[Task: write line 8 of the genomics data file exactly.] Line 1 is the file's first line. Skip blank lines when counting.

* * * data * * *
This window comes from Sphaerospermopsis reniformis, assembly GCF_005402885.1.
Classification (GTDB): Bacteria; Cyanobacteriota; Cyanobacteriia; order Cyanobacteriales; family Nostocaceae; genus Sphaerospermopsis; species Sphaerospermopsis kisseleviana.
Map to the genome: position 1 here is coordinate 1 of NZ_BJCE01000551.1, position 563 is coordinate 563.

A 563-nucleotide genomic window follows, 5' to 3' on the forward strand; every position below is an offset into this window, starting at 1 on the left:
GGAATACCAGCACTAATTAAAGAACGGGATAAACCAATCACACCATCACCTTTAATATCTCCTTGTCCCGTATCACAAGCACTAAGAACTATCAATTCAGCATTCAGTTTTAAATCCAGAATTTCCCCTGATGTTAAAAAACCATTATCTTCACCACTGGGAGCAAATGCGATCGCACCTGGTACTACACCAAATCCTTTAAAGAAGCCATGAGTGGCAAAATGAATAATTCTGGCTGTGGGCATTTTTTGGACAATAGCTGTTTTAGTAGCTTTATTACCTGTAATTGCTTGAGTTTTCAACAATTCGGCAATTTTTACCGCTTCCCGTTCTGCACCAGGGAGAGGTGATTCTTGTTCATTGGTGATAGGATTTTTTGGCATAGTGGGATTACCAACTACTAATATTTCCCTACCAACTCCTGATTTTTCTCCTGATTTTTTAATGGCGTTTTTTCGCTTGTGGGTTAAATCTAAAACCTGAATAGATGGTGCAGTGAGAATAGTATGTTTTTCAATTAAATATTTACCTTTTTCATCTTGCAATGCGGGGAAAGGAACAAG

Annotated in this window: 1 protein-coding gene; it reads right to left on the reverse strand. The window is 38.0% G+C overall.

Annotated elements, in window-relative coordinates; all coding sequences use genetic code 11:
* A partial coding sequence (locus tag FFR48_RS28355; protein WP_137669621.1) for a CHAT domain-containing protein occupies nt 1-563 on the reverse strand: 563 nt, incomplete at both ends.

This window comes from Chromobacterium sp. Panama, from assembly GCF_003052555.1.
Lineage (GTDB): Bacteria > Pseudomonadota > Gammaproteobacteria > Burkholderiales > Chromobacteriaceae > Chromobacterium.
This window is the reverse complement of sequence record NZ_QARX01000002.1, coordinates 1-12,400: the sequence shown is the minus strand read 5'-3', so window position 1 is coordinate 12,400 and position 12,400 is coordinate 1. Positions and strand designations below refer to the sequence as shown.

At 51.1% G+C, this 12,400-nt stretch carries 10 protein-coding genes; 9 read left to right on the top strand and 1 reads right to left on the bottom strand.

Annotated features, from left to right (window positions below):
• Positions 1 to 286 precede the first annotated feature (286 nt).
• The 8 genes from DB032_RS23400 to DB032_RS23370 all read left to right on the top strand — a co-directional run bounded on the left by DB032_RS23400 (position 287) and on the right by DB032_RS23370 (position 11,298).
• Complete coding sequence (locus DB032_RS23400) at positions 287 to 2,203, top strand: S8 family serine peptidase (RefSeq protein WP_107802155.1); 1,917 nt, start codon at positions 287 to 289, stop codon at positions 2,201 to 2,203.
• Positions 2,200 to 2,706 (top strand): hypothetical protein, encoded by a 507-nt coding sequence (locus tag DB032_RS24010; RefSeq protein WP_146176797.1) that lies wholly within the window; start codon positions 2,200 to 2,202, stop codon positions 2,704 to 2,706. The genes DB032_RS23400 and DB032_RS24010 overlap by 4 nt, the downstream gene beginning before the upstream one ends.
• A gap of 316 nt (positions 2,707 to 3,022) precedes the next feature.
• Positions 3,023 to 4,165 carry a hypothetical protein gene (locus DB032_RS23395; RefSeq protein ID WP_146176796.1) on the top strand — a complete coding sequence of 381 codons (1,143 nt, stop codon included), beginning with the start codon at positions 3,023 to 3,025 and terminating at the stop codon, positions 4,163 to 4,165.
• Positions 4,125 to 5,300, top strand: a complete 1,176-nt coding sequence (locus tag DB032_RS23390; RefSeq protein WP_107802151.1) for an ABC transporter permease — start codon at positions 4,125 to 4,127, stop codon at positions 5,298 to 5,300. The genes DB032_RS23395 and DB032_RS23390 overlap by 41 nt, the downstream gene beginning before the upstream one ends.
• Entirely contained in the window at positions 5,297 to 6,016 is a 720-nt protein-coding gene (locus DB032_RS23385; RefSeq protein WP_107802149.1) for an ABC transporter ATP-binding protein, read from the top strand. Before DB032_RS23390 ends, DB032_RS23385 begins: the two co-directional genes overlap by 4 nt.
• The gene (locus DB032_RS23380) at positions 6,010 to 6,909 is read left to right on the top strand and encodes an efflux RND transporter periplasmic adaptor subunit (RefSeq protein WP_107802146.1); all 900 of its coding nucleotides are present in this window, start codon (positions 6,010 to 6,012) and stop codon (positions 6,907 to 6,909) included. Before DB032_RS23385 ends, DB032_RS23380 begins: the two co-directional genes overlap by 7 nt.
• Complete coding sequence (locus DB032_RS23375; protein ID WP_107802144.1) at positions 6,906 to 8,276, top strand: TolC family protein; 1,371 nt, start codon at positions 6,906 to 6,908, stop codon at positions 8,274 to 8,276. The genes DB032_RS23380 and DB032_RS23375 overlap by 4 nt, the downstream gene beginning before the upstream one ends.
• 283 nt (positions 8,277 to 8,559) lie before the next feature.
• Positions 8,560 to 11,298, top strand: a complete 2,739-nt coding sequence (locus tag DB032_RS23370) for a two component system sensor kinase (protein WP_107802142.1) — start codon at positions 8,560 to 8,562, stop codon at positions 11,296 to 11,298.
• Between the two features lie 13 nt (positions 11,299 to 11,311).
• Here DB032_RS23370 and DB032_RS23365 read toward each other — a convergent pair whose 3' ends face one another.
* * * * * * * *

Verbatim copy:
* A partial coding sequence (locus tag FFR48_RS28355; protein WP_137669621.1) for a CHAT domain-containing protein occupies nt 1-563 on the reverse strand: 563 nt, incomplete at both ends.